a)     For what types of decisions should these professionals be authorized to act?
    b)     What types of training, licensing or educational requirements should be required of these professionals?
    c)      What types of oversight and monitoring should be put in place for these professionals? Who should carry out this oversight and monitoring?
    d)     What should be the responsibilities and liability of these professionals?
    e)     What additional measures should be put in place to prevent, identify and address neglect, misuse or abuse by these professionals?
  2. Should Ontario expand the role that volunteers or other community members may play in acting for persons who have been determined to lack legal capacity for a particular type of decision? If so:
    a)     For what types of decisions and in what types of circumstances should these individuals be authorized to act?
    b)     Who should be responsible for recruiting, selecting and overseeing these individuals?
    c)      What types of training or supports should be provided to these individuals?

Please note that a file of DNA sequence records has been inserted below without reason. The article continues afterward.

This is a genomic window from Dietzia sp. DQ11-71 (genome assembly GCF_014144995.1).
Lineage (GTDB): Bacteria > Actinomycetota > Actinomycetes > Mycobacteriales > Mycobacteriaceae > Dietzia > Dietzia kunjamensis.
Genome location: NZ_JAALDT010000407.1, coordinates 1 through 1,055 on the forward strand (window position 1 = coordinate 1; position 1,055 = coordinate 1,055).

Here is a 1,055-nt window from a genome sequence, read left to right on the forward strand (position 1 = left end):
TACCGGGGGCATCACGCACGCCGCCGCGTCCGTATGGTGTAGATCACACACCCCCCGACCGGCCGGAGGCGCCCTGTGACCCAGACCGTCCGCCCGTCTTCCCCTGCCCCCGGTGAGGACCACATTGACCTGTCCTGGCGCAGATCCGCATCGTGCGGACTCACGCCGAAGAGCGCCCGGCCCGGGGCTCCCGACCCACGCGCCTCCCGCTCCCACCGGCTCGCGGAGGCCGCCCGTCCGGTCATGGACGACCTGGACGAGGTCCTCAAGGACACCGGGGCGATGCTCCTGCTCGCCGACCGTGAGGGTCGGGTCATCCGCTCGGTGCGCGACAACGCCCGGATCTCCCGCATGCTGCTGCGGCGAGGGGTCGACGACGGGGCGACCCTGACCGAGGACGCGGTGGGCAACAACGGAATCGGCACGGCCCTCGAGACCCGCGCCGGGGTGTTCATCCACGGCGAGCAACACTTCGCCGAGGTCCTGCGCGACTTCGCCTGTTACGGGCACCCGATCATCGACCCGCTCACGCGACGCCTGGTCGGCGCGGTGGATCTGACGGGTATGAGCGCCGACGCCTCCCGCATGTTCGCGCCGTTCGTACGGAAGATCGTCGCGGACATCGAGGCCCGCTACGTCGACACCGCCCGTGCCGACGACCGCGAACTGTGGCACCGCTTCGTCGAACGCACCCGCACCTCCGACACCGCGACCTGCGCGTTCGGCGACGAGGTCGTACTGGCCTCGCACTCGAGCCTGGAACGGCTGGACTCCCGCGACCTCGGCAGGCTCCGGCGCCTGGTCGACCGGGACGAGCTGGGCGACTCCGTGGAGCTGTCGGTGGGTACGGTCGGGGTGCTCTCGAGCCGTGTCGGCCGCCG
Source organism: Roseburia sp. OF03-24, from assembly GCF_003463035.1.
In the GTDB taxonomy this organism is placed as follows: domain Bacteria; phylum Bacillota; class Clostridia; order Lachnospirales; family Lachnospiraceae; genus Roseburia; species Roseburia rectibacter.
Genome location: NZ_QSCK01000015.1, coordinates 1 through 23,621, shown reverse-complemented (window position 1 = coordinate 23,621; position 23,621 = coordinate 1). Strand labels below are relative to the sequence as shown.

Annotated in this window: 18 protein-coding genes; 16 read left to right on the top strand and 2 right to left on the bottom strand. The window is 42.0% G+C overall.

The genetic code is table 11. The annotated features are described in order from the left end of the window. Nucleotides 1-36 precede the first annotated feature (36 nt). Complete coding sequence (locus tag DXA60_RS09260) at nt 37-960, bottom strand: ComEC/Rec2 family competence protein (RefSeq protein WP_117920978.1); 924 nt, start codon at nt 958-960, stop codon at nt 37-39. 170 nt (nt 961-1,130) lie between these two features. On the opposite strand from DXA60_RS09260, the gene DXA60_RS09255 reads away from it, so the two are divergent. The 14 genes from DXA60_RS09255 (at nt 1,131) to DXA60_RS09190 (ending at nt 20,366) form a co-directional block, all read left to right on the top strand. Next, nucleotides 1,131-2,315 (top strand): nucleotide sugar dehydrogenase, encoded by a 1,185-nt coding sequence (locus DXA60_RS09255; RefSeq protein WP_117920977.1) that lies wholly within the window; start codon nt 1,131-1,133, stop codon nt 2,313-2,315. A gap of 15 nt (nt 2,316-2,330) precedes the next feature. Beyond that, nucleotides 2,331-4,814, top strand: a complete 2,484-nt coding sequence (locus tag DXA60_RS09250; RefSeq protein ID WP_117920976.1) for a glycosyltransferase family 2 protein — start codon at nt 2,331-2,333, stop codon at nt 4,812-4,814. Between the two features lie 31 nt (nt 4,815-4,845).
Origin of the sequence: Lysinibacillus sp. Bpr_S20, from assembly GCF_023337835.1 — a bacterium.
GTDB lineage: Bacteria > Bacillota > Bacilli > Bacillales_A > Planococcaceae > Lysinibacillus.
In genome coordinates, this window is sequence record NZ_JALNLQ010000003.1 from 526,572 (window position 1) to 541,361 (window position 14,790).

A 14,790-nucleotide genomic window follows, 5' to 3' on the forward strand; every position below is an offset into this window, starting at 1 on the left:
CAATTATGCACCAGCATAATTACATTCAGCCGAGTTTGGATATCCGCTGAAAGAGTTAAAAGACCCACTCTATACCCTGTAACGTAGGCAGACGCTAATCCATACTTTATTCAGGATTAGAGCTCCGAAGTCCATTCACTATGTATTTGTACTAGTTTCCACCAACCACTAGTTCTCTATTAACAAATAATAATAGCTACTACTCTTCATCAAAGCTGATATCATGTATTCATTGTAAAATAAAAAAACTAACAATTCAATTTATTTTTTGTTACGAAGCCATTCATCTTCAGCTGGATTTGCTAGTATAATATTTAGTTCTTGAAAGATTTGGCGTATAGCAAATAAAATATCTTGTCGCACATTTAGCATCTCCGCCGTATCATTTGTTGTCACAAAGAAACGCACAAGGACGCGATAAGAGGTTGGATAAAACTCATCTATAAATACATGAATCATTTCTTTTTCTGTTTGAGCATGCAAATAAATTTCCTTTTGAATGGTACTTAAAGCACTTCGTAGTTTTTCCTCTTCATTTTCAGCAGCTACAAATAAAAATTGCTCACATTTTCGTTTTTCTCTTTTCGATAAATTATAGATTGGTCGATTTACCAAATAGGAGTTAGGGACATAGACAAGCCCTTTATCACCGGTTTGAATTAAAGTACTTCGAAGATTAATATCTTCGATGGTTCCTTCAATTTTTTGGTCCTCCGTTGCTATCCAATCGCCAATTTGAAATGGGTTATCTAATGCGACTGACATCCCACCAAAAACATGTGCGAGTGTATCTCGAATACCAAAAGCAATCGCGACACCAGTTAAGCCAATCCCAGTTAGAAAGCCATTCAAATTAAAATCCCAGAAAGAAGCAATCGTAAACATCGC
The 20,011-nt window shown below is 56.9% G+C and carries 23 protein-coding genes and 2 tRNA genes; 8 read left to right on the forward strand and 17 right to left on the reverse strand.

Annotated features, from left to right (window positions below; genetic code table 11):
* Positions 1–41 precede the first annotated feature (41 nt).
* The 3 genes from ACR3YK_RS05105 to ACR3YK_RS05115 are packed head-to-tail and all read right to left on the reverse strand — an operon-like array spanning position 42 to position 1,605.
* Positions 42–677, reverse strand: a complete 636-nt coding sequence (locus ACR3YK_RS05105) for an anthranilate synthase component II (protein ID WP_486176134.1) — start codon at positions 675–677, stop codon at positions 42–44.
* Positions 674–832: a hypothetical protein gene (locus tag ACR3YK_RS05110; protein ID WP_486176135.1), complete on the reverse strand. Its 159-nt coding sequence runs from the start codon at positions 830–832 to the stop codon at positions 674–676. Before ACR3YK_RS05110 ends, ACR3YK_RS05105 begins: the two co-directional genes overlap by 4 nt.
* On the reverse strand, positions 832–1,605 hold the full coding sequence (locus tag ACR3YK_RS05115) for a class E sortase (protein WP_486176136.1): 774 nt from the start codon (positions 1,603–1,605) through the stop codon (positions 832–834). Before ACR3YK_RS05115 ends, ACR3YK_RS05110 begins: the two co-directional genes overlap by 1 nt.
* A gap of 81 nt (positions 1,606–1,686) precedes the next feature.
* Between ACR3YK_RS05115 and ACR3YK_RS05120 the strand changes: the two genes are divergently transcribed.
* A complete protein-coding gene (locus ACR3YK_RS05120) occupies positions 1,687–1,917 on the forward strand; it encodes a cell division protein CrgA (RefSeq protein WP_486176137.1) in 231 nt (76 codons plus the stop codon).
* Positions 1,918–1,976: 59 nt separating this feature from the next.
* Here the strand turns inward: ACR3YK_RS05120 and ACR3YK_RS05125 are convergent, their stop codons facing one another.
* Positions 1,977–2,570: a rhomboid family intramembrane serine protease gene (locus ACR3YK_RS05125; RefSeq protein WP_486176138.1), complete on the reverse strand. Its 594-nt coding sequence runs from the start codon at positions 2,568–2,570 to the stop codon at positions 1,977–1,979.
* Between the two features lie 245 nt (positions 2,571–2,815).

d)     What types of oversight and monitoring should be put in place? Who should carry out this oversight and monitoring?
    e)     What should be the responsibilities and liability of these individuals?
    f)      What additional measures should be put in place to prevent, identify and address neglect, misuse or abuse by these professionals?
  3. What role might community organizations play for individuals who have been determined to lack legal capacity for a particular type of decision? If community agencies were to act as substitute decision-makers, what lessons could be learned from the experiences with informal trusteeships, or with the use of community agencies in this role in other jurisdictions?
  4. What role might personal support networks play in a reformed Ontario capacity, decision-making and guardianship system? How might this role be formalized in law?
  5. Where family or friends are acting for a person who has been determined to lack capacity to make a particular decision, are there supports that would enable them to more effectively fulfil this role?
  6. Are reforms required to strengthen oversight and monitoring of the role of the Public Guardian and Trustee as substitute decision-maker? If so, what specific reforms would be most appropriate and effective?